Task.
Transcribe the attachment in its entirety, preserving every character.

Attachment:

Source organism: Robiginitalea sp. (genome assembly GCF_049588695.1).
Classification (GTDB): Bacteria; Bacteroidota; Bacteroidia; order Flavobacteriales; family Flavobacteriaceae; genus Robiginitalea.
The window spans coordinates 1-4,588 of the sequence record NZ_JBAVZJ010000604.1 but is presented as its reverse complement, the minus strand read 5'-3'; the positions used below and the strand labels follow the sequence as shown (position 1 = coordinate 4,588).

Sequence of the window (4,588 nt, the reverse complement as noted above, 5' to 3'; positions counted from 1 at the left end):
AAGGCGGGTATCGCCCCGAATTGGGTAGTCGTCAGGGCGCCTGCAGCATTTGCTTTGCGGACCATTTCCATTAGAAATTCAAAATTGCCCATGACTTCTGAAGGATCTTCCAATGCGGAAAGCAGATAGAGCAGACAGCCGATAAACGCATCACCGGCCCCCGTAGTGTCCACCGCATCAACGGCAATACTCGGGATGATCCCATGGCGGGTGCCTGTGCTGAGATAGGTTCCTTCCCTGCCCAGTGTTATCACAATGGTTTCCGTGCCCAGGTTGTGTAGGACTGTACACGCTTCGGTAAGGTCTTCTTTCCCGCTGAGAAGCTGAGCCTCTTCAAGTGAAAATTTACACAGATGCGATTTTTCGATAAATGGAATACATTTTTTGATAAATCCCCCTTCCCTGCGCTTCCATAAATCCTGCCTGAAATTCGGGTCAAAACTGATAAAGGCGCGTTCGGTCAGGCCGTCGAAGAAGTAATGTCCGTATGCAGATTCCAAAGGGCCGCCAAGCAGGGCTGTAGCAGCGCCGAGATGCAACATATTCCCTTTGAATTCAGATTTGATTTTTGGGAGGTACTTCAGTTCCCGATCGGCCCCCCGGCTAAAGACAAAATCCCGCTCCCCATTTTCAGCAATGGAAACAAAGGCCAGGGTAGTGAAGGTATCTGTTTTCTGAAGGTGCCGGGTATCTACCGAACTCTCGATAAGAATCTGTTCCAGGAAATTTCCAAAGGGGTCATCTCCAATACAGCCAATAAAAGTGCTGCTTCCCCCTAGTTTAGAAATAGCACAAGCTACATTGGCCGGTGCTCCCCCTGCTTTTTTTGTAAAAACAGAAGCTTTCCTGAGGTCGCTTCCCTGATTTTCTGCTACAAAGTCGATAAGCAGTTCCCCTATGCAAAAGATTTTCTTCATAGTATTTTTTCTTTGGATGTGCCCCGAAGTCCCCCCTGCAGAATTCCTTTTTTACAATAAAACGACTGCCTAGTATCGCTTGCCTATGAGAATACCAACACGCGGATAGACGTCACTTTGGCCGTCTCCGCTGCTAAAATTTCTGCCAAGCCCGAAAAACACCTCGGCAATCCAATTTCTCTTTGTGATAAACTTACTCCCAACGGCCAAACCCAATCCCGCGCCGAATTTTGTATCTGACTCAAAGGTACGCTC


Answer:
Source organism: Robiginitalea sp. (genome assembly GCF_049588695.1).
Classification (GTDB): Bacteria; Bacteroidota; Bacteroidia; order Flavobacteriales; family Flavobacteriaceae; genus Robiginitalea.
The window spans coordinates 1-4,588 of the sequence record NZ_JBAVZJ010000604.1 but is presented as its reverse complement, the minus strand read 5'-3'; the positions used below and the strand labels follow the sequence as shown (position 1 = coordinate 4,588).

Sequence of the window (4,588 nt, the reverse complement as noted above, 5' to 3'; positions counted from 1 at the left end):
AAGGCGGGTATCGCCCCGAATTGGGTAGTCGTCAGGGCGCCTGCAGCATTTGCTTTGCGGACCATTTCCATTAGAAATTCAAAATTGCCCATGACTTCTGAAGGATCTTCCAATGCGGAAAGCAGATAGAGCAGACAGCCGATAAACGCATCACCGGCCCCCGTAGTGTCCACCGCATCAACGGCAATACTCGGGATGATCCCATGGCGGGTGCCTGTGCTGAGATAGGTTCCTTCCCTGCCCAGTGTTATCACAATGGTTTCCGTGCCCAGGTTGTGTAGGACTGTACACGCTTCGGTAAGGTCTTCTTTCCCGCTGAGAAGCTGAGCCTCTTCAAGTGAAAATTTACACAGATGCGATTTTTCGATAAATGGAATACATTTTTTGATAAATCCCCCTTCCCTGCGCTTCCATAAATCCTGCCTGAAATTCGGGTCAAAACTGATAAAGGCGCGTTCGGTCAGGCCGTCGAAGAAGTAATGTCCGTATGCAGATTCCAAAGGGCCGCCAAGCAGGGCTGTAGCAGCGCCGAGATGCAACATATTCCCTTTGAATTCAGATTTGATTTTTGGGAGGTACTTCAGTTCCCGATCGGCCCCCCGGCTAAAGACAAAATCCCGCTCCCCATTTTCAGCAATGGAAACAAAGGCCAGGGTAGTGAAGGTATCTGTTTTCTGAAGGTGCCGGGTATCTACCGAACTCTCGATAAGAATCTGTTCCAGGAAATTTCCAAAGGGGTCATCTCCAATACAGCCAATAAAAGTGCTGCTTCCCCCTAGTTTAGAAATAGCACAAGCTACATTGGCCGGTGCTCCCCCTGCTTTTTTTGTAAAAACAGAAGCTTTCCTGAGGTCGCTTCCCTGATTTTCTGCTACAAAGTCGATAAGCAGTTCCCCTATGCAAAAGATTTTCTTCATAGTATTTTTTCTTTGGATGTGCCCCGAAGTCCCCCCTGCAGAATTCCTTTTTTACAATAAAACGACTGCCTAGTATCGCTTGCCTATGAGAATACCAACACGCGGATAGACGTCACTTTGGCCGTCTCCGCTGCTAAAATTTCTGCCAAGCCCGAAAAACACCTCGGCAATCCAATTTCTCTTTGTGATAAACTTACTCCCAACGGCCAAACCCAATCCCGCGCCGAATTTTGTATCTGACTCAAAGGTACGCTC